Editor, Eagle Star-Review
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Sarah Hall can be reached at firstname.lastname@example.org.
Howie Hawkins is hoping to change the political landscape of New York state. “If you do public polling, the majority is very progressive on economic issues, but they never get what they want,” Hawkins said. “A study just came out, the oligarchy study, looked at 1,799 federal issues. They went to the top 10 percent. Any time [the top 10 percent] wanted one thing and the 90 percent wanted the other, of course, they got their way on every issue there was conflict. This goes back to 1979. That tells you. They say, is this a democracy or a plutocracy or an oligarchy? And I think it is [an oligarchy] until we organize a party that can speak for the majority of the people. That’s been the thing that I think we need to do, what we’re trying to do.” That’s why Hawkins is running for governor, taking on the Democratic political establishment and Gov. Andrew Cuomo, as well as his Republican challenger, Westchester County Executive Rob Astorino.
Every year, more than 1,000 cats and dogs are euthanized purely because the shelters have no place to put them. According to the Animal Alliance of Greater Syracuse (AAGS), an animal welfare agency that serves all of Central New York, the Syracuse area has a higher rate of euthanasia than any other area in Upstate New York. In the meantime, hundreds of homeless pets die on the streets.
The Vietnam Veterans Memorial Fund seeks to locate photos of all those killed during the conflict in Vietnam. So far, organizers have collected nearly 34,000 photos of 58,286 casualties. The photos are being displayed on a virtual “Wall of Faces,” which can be found at vvmf.org/Wall-of-Faces.
I need your help to make bail. No, not that kind of bail. I’ve never been arrested. But I am going to “jail.” I’ve been recruited to help the Muscular Dystrophy Association (MDA) with their annual Lock-Up fundraiser. Such events occur nationwide all year long. Business owners and community leaders (and, apparently, weekly newspaper reporters) agree to be “put behind bars for good.” We’re asked to raise money from friends, family, co-workers and, in your case, readers to help make “bail,” which will then benefit the MDA’s research, medical clinics and summer camp experiences.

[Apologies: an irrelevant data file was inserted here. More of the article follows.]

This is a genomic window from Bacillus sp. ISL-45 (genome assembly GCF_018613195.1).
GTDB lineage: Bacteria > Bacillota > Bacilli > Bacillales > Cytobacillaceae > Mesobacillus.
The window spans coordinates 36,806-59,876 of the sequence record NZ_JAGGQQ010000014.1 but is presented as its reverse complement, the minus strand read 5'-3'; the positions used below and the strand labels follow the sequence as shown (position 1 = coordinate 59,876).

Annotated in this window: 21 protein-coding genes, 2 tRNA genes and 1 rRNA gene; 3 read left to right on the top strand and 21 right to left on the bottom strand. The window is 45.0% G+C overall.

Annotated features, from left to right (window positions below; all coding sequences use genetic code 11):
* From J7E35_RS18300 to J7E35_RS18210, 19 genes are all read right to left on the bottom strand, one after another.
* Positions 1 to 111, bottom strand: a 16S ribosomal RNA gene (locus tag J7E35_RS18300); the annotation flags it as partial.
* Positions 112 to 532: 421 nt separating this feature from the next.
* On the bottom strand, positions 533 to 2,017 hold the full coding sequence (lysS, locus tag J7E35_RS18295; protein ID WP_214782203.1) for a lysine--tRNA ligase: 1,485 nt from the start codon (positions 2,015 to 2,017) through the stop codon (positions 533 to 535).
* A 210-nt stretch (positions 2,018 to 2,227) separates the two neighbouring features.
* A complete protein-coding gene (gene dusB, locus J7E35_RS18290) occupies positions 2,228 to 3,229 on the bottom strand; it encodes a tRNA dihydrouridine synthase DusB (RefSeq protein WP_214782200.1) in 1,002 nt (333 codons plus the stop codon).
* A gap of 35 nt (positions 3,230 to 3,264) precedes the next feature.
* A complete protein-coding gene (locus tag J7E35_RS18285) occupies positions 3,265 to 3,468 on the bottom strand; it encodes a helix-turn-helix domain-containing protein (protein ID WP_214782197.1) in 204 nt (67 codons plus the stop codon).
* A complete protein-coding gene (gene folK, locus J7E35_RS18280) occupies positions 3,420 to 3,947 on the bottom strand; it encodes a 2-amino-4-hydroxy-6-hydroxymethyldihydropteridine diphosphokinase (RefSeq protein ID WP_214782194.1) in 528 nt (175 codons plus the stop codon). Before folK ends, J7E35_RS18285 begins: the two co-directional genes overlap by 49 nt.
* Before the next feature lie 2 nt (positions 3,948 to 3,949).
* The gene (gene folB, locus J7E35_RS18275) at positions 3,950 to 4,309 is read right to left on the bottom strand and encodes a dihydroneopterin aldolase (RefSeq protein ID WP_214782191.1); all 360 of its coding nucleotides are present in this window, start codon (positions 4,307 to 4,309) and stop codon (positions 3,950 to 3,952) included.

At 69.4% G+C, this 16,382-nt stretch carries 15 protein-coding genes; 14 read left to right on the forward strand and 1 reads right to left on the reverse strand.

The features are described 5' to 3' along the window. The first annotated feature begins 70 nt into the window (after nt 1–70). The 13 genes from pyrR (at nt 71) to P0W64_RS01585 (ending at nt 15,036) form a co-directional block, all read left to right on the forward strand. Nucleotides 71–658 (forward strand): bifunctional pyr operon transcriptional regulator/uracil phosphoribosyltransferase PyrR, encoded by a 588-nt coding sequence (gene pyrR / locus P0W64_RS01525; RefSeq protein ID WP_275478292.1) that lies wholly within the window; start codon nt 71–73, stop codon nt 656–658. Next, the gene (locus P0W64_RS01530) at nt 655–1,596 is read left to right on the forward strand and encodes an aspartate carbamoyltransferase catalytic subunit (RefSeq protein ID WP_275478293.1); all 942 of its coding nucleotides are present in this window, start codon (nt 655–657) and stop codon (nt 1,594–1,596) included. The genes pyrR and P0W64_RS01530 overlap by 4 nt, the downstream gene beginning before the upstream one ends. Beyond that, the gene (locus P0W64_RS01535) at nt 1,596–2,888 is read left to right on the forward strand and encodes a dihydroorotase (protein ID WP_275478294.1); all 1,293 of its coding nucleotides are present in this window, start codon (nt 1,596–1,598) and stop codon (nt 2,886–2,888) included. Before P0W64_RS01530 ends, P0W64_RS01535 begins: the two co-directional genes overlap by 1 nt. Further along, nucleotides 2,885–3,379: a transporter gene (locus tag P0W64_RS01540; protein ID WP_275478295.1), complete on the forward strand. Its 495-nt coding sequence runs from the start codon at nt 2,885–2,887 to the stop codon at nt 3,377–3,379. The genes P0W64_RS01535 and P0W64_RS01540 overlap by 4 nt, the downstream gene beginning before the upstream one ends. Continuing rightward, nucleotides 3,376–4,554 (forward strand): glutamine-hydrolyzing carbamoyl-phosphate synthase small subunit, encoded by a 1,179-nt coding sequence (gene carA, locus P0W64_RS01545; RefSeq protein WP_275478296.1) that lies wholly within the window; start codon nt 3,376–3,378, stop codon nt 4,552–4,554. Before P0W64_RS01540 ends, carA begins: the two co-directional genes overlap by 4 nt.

Heavy rains in Western New York have done significant damage to a camp that provides a respite for kids and young adults touched by cancer. Camp Good Days and Special Times in Branchport experienced more than $160,000 in damages in last week’s floods in and around Penn Yan, in Yates County, and that number is expected to climb as workers continue to assess the camp. The damage was so catastrophic that the camp has had to cancel its first sessions of the spring.
For several years, Tony Testa and his wife, Becky, participated in the Miracle Ride for Upstate Golisano Children’s Hospital. Both were motorcycle enthusiasts, and they enjoyed helping to raise money for the children’s hospital. But in 2004, it got personal. “My stepson, Jim, had a child who was born in 2004, Aiden,” Testa said. “Aiden was born with quite a few challenges.” Aiden Snell was born with Pierre-Robin Syndrome (PRS), a birth defect that causes cleft palate, smaller-than-normal or underdeveloped jaw, a tongue that sits back too far in the throat, obstructing breathing, and several other issues. The genetic condition affects approximately one out of every 1,500 children. In Aiden’s case, the disorder required surgery just a few days after he was born.
Editors at Eagle Newspapers were honored for their work at two recent awards ceremonies that celebrate the best journalism in Central New York and statewide.
Central New York educators can take advantage of courses designed to help them implement the Common Core curriculum at OCM BOCES next week. From 8:30 a.m. to 3:30 p.m. March 27 and 28, educators in the Syracuse area can attend Discovery Education’s Common Core Academies at BOCES’ Central New York Regional Information Center, 6075 East Molloy Road, Syracuse. The courses will be lead by Common Core state standards expert Dr. Karen Beerer and hosted by Discovery Education, a publisher and content provider that offers textbooks and multimedia content that support Common Core implementation.
Community college students may soon have a harder time finding child care while they go to school. In his 2014-15 executive budget proposal, Gov. Andrew Cuomo proposed cutting $653,000 from the state’s operating grant to the State University of New York’s child care centers. The cut would come in addition to a reduction in the federal Child Care Block Grant, which subsidizes care for children of needy student-parents. While the New York State Senate restored Cuomo’s cut in their budget proposal, advocates say the cuts faced by SUNY centers in the last several years are still devastating and need to be restored. And it’s community colleges that will likely see the most damaging consequences.
According to Gov. Andrew Cuomo, New York is looking at a $2 million budget surplus. Cuomo has talked a lot about the surplus and his plans for it. Unfortunately for him, it’s not his money to spend.